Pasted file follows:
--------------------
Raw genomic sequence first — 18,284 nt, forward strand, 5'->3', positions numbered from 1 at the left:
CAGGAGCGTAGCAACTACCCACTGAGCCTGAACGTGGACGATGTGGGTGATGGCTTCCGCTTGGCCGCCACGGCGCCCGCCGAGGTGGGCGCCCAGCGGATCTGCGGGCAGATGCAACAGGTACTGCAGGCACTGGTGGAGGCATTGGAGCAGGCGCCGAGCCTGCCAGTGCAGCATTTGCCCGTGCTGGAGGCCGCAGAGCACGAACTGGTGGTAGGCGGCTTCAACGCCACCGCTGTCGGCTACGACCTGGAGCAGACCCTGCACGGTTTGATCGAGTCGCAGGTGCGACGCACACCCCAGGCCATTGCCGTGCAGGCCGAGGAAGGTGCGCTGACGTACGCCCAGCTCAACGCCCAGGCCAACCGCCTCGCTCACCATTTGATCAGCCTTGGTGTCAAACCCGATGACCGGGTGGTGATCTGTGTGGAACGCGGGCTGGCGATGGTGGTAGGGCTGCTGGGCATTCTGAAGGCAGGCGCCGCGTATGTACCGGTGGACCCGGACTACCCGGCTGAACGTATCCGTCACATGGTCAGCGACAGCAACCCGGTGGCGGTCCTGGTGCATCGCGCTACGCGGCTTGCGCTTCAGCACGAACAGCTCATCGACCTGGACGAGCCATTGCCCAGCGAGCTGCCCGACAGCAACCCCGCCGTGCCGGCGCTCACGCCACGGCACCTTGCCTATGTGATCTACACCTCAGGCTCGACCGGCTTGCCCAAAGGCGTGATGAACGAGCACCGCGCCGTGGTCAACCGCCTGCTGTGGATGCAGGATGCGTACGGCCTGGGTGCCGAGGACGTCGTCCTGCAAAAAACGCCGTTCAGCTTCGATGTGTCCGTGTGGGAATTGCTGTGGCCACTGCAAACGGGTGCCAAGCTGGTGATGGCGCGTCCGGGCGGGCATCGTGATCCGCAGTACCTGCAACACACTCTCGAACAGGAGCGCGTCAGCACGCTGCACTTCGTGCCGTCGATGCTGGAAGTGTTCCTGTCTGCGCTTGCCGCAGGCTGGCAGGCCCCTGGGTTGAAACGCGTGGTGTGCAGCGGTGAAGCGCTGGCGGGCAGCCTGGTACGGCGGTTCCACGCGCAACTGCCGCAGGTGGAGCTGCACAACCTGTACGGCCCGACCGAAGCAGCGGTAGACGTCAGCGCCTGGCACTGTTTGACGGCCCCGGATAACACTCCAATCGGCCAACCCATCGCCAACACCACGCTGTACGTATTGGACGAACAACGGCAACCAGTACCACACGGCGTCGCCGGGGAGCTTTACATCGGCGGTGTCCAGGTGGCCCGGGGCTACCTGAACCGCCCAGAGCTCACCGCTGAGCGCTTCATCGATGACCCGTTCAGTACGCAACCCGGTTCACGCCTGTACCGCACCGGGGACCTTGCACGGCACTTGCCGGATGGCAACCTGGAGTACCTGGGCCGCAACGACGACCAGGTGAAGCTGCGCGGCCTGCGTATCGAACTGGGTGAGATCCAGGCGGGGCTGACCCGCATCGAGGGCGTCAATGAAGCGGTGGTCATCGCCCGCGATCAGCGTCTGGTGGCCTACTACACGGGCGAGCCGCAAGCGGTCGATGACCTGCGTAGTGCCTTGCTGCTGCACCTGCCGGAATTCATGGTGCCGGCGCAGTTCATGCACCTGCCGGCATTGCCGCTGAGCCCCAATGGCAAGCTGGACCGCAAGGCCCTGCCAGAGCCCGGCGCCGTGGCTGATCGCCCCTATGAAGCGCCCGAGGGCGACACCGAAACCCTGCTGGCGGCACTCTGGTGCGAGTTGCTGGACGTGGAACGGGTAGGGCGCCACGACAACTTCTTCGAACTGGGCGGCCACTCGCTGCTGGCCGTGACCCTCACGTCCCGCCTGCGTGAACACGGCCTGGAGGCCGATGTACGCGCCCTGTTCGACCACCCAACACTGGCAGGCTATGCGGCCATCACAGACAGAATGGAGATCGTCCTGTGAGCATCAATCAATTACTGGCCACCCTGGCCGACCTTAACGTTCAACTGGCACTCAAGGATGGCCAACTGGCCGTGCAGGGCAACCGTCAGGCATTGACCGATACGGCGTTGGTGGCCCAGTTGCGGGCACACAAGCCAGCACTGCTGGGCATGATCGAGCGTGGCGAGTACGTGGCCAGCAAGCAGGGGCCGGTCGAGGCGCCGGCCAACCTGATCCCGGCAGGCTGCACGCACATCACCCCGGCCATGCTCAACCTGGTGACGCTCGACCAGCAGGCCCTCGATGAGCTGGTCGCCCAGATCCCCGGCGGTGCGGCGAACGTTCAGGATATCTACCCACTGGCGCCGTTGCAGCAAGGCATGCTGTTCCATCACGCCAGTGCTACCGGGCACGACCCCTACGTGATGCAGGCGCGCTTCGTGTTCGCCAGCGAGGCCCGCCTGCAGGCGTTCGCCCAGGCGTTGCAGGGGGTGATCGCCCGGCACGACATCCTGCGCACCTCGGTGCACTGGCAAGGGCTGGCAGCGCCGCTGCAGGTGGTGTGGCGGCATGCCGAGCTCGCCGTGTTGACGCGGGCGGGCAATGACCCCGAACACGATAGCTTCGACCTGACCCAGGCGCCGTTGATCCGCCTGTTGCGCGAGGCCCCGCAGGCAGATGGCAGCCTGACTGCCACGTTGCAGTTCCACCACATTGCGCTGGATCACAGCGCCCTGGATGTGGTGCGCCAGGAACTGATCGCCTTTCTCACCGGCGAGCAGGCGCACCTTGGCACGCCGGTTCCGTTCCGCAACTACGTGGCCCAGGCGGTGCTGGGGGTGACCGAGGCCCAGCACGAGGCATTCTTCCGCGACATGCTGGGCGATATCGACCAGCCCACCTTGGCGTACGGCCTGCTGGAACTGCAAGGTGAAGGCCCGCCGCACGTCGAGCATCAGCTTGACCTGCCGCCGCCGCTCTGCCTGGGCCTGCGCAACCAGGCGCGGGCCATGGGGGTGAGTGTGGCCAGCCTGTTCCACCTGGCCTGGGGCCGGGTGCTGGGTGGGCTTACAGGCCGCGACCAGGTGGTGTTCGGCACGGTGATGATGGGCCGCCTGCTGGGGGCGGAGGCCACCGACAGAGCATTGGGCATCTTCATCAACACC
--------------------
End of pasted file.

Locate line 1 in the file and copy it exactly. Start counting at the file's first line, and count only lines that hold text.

Raw genomic sequence first — 18,284 nt, forward strand, 5'->3', positions numbered from 1 at the left: